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In Iowa, It's Up Close and Personal

A Commentary By Kyle Kondik

As the Iowa Straw Poll in Ames was wrapping up Saturday, a reporter rushed onto the floor of Iowa State University's Hilton Coliseum, where the press was filing their stories. She went up to her colleagues with what she said was a new, breaking quote from Michele Bachmann: Bachmann, the reporter said, had just vowed to make Barack Obama a "one-term president."

Laughs all around. It was a pretty funny joke, because Bachmann had probably used that line a dozen times just that day.

She also used it many times the day before, including when she addressed a crowd at the Iowa State Fair in Des Moines late Friday afternoon. After a long delay, Bachmann gave a quick stump speech at the Des Moines Register's "soapbox" stage -- no longer than three or four minutes long -- before being whisked away by a detail of Iowa state troopers and imposing men in suits (and nearly knocking over several in the crowd, including your humble correspondent). "Well, that was a waste of an hour and a half," said one disappointed fairgoer after her long wait to hear Bachmann.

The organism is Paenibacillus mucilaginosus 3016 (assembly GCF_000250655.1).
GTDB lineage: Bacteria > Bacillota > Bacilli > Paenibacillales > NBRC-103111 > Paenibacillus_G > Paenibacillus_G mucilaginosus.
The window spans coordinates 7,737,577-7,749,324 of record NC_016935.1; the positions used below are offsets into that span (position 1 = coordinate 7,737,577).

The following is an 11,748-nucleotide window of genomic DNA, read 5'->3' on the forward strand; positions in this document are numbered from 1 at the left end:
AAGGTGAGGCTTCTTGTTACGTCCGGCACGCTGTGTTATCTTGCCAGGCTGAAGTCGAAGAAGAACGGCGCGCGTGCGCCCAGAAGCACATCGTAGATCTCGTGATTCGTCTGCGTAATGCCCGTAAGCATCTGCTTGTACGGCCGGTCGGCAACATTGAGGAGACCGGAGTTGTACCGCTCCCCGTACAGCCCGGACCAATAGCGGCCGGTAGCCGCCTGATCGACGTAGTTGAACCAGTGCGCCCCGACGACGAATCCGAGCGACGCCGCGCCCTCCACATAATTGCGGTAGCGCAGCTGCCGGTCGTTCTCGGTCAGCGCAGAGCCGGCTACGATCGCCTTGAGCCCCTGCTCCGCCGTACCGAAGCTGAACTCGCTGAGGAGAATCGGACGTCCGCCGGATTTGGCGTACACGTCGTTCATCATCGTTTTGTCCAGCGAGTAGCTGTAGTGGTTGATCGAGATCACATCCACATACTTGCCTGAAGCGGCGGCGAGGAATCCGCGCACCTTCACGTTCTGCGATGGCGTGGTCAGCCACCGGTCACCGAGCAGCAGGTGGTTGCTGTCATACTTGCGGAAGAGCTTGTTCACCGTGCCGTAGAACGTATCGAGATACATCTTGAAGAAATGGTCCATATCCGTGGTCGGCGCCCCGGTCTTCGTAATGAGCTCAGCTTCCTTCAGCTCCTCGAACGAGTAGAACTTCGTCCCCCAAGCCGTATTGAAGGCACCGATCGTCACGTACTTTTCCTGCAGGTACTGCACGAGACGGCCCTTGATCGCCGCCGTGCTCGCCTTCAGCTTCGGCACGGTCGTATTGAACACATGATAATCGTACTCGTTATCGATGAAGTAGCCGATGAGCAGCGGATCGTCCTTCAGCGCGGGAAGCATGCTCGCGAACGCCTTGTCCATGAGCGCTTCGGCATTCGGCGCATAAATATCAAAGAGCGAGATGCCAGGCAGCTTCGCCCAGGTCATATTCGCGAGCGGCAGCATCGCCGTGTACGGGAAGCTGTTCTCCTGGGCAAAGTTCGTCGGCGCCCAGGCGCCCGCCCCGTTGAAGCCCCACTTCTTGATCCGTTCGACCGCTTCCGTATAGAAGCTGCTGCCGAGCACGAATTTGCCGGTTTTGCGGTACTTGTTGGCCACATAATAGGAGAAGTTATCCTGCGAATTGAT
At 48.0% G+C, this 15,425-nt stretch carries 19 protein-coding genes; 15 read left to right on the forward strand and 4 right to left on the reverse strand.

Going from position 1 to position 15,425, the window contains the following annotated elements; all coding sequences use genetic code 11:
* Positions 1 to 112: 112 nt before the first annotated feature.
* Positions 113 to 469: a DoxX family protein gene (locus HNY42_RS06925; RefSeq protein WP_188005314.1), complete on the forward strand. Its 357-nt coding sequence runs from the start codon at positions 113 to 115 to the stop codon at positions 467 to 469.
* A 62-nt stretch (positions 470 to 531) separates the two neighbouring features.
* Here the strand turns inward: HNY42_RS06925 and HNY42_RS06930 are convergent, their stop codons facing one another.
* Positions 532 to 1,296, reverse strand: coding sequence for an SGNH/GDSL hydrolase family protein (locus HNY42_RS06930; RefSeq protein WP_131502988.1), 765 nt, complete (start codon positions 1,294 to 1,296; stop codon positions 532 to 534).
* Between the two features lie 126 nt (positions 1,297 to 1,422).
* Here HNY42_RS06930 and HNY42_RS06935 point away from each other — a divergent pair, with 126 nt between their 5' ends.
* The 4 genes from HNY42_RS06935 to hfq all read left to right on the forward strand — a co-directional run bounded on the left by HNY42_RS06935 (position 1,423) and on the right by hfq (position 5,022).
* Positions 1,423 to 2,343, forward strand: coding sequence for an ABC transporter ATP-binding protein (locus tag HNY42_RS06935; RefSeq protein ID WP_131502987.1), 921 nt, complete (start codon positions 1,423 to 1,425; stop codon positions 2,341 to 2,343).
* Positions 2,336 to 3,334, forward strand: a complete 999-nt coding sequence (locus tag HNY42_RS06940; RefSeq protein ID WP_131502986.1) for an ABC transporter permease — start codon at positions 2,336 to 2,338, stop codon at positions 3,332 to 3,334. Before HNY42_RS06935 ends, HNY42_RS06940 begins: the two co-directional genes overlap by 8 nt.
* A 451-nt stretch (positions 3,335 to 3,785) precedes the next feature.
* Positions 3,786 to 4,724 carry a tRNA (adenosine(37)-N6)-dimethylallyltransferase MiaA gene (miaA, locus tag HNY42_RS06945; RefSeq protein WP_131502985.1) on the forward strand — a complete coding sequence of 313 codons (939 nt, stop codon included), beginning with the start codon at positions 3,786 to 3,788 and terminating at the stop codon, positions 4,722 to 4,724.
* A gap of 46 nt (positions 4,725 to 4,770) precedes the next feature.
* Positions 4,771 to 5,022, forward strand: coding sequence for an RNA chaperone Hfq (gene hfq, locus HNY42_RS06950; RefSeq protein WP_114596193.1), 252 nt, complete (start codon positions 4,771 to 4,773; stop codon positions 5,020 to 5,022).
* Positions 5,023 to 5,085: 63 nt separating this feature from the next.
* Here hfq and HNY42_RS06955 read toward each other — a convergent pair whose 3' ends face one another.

Bachmann has made a name for herself in this race -- she won the Straw Poll, by a hair over Ron Paul -- by being tightly disciplined and staying on message. But message and discipline can come with a price -- and that price is oftentimes accessibility, to the general public and the press alike. A day after winning the Straw Poll, Bachmann had her first encounter with new presidential entrant Rick Perry. As Ben Smith and Jonathan Martin recounted in a scathing Politico piece, Perry easily conversed with the crowd while Bachmann shunned contact and traveled with several staffers. Congressmen and senators do oftentimes have large entourages, which may be par for the course in the Capitol, but they stick out to those outside of Washington who aren't used to seeing politicians walking around with so many handlers.